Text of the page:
3. Step 3: Navigate to the “Settings” menu and check the box next to “Resample Canvas” to complete this step.

This is where things get a bit confusing, because “resize” in this tool isn’t labeled as such.

By tapping on the label in the top-right corner of the Crop and Resize menu, you may access the Settings menu:

Set the Image size to Min 300DPI

The following controls can be found in the Settings menu:

Width and height: Left and right, respectively, are represented by the two integer numbers at the top of the list.

Width and height: Left and right, respectively, are represented by the two integer numbers at the top of the list.  “Dots per inch” is the abbreviation for “dots per inch.” This is only relevant when printing documents and can be ignored for the purposes of this tutorial.

Canvas resample: This is how Procreate allows you to resize an image. This must be enabled if you want to resize your image and the canvas at the same time.

Snapping: When cropping an image, the edges of your canvas will snap to the contents of your document.

Rotation: This feature enables you to rotate your image.

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Pro Note: Make sure the Resample Canvas option is turned on. You’ll be able to resize your image this way.

Once enabled, the width and height fields should turn blue, and the lock icon between them should be activated, indicating that your image’s aspect ratio will be retained.

4. Step 4: Enter the numerical value that you want your image to be resized 

It’s here that the magic happens! ( Do not Resize by dragging with Pen or your hand)

Simply tap on the width or height numerical values to change the size of your image. You’ll be asked to select a number value for resizing your image:

Pixels will be the default measurement unit. If you want to resize your image in a different unit of measurement, use the options in the menu that appears when you enter the new width and height values.

There are a variety of measurement units to pick from, including:

  • Millimeters
  • Centimeters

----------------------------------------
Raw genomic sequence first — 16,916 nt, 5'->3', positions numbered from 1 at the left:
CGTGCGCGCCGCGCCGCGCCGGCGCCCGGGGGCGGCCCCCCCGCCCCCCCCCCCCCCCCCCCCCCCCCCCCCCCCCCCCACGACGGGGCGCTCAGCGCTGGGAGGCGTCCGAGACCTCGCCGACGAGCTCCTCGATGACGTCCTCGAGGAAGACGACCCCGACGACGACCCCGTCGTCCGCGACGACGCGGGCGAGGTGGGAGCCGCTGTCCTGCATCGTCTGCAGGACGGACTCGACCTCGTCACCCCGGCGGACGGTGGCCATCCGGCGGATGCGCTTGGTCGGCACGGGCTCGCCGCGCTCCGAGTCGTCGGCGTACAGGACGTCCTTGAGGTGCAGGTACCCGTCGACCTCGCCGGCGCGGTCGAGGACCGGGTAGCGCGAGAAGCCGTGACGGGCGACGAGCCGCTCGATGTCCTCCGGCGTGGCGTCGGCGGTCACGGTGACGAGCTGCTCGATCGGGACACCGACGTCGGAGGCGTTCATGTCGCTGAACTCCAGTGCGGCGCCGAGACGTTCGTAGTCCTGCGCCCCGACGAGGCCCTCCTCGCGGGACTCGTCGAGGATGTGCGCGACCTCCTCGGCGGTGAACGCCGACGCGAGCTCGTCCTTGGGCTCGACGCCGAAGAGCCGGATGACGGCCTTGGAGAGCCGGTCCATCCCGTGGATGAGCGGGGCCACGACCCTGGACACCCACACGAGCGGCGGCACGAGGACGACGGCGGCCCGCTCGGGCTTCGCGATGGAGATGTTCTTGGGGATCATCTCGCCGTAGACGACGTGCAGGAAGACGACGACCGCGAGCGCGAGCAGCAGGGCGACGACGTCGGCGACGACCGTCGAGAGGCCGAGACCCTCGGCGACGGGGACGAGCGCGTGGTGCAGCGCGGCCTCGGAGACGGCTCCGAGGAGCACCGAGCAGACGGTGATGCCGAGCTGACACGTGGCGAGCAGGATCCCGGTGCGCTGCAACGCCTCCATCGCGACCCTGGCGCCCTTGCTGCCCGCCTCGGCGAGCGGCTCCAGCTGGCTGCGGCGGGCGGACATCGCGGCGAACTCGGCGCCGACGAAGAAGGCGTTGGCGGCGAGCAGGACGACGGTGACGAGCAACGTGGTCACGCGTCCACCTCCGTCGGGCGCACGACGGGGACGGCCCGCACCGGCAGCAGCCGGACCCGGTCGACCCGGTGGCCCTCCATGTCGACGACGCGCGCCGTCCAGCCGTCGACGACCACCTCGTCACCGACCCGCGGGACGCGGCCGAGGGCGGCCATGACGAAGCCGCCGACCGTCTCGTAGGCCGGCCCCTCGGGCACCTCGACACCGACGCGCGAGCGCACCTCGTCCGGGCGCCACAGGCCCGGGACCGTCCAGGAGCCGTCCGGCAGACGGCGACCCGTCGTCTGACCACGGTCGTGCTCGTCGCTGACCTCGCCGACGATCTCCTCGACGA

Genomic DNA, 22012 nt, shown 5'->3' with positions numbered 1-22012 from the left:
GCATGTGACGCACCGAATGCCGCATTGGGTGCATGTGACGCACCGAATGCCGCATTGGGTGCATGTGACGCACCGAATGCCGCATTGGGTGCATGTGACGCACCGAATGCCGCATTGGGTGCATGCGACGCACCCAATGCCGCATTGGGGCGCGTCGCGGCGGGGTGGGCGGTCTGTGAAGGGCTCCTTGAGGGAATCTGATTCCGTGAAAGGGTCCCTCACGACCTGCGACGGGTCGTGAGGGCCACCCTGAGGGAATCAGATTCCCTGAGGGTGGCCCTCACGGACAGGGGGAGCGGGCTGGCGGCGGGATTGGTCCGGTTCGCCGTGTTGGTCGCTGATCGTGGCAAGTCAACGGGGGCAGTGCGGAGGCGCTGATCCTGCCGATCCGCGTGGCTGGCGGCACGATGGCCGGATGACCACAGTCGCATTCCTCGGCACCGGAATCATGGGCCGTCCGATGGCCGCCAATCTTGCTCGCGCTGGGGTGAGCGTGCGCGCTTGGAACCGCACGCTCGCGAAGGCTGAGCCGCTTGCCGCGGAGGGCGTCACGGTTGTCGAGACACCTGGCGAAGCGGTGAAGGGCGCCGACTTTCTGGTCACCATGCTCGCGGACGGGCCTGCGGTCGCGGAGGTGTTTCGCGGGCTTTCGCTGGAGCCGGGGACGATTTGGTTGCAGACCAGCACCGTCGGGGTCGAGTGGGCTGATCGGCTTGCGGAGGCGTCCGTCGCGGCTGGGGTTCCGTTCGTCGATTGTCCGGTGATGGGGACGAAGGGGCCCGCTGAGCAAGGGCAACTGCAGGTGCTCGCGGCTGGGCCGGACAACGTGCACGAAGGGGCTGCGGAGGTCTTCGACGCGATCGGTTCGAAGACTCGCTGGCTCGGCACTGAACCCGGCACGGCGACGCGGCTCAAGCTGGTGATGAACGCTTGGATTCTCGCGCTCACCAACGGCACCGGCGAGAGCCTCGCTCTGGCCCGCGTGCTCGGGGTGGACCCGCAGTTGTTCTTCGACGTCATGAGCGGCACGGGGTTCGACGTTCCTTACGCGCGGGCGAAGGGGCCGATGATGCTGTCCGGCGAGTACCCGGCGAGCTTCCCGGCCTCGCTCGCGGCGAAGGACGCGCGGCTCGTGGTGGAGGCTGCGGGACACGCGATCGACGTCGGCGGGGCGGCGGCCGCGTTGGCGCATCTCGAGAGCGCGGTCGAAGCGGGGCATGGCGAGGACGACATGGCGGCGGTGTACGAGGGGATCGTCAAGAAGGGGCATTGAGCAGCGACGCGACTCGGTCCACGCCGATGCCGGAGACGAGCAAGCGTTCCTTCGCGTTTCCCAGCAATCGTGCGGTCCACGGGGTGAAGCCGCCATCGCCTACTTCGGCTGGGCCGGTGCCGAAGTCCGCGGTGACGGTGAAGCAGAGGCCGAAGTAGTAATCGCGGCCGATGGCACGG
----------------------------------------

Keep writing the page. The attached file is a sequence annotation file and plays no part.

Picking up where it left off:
• Inches
  • Pixels

To save your changes, tap the Done button once you’ve input a numerical value.

The width and height of your image will be adjusted in proportion to each other in order to maintain the aspect ratio, and your image will be shrunk.

5. Step 5: Export your image after it has been Resized

If you’re resizing an image in Procreate, you probably want to reuse it. Let’s save the enlarged image from Procreate to a workable format.

Exporting a scaled image saves it. To export your work, go to the Actions menu, pick Share, and under “Share Image” choose a file format.

If it’s a photo, choose JPEG; if it has transparent sections, use PNG. After selecting a format, you’re done. Now utilize your resized image.

Procreate “How-to” Blogs:

Pro Tip:

When you resample a picture, Procreate uses bicubic interpolation to increase or reduce it. When resampling enlarges a digital image, it generates additional data from the pixels that already exist. This may have unexpected outcomes.

Resolution loss when scaling/Resizing objects/Images- Why this happens in procreate

That is how the majority of On the go programs As procreate operate.

As Procreate is not a vector program, you can typically get away with making it tiny and simple.

If you resize it, part of the quality will be lost, however, there may be a setting to compensate for this.

Pixels are referred to as raster images. What happens when you boost the quality of pixels?

So, Quality suffers as a result.

This is something that all raster software does; your problem isn’t caused by program changes, but rather by the consequences of your activities.

(This is not your fault, by the way.) This is how the raster works.